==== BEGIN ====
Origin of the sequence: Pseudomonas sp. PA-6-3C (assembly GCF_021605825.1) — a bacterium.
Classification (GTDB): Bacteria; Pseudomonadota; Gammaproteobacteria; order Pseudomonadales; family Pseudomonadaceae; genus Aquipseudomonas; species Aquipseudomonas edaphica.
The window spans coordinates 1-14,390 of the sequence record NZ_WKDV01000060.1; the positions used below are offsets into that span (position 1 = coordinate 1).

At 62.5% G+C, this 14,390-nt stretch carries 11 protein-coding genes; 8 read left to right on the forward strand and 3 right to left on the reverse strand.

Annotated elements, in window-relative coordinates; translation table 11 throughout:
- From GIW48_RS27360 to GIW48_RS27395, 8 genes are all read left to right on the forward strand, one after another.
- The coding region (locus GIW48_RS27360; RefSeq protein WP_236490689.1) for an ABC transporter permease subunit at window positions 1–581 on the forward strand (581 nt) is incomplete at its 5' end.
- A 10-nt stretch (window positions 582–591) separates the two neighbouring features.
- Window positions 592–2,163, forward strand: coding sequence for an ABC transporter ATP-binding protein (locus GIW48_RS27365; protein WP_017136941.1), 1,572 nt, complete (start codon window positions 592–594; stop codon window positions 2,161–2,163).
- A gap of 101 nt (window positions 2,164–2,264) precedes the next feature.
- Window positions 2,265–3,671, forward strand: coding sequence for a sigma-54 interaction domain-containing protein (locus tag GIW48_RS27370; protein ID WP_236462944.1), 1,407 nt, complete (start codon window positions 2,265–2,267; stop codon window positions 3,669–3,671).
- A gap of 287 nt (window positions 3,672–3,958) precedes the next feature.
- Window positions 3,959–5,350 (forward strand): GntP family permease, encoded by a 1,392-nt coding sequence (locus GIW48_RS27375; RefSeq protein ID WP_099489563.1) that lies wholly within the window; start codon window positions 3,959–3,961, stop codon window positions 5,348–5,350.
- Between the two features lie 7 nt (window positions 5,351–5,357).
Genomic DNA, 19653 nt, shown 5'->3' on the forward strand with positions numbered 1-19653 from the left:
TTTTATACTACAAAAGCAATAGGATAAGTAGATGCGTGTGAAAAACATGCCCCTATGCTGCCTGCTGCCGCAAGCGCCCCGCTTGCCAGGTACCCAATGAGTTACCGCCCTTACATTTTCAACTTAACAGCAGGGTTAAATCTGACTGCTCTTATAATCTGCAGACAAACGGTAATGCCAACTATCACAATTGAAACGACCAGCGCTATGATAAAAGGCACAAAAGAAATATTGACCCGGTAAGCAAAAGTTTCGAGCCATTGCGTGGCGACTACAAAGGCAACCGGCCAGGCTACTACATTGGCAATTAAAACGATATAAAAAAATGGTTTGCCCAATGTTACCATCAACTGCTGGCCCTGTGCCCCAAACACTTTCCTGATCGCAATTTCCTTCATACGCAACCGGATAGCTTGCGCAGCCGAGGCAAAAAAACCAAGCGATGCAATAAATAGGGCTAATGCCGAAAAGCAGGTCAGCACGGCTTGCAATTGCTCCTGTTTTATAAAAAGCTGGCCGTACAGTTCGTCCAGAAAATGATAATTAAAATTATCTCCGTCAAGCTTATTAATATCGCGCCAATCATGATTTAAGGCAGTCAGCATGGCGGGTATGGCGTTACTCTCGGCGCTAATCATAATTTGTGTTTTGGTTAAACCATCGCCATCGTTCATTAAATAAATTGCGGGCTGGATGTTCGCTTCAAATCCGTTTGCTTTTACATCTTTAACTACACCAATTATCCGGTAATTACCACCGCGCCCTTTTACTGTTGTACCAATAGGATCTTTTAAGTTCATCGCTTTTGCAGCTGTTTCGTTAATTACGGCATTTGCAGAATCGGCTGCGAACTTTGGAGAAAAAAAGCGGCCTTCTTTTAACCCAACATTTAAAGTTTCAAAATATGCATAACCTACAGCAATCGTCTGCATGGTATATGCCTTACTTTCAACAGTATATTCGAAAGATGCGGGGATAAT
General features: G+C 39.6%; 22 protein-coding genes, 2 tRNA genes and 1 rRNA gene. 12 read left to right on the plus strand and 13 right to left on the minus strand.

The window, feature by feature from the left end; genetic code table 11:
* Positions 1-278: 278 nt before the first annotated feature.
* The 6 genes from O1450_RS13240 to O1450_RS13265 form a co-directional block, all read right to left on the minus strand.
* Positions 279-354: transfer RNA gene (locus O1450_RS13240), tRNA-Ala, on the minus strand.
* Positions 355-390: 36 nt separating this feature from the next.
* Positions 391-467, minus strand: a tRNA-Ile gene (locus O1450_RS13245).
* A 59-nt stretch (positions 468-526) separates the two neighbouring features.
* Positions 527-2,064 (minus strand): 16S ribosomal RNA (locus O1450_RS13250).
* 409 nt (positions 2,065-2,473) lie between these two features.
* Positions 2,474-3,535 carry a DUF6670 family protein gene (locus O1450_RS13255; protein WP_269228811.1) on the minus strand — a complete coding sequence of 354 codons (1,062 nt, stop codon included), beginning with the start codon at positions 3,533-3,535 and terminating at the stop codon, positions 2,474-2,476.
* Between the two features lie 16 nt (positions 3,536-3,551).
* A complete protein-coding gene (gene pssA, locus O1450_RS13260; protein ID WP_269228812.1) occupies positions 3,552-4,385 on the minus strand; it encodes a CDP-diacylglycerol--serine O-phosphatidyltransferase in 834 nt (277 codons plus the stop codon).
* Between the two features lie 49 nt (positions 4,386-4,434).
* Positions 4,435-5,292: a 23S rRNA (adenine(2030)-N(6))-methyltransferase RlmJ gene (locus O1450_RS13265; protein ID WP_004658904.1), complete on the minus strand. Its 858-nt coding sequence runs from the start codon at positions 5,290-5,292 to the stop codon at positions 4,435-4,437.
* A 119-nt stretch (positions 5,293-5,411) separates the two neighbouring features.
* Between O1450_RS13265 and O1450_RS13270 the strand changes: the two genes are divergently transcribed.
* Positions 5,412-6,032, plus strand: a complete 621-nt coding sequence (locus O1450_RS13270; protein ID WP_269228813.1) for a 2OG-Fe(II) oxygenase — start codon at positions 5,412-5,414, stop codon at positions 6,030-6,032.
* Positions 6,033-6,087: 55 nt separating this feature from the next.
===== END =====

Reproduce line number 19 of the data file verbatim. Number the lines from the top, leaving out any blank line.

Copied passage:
* Positions 1-278: 278 nt before the first annotated feature.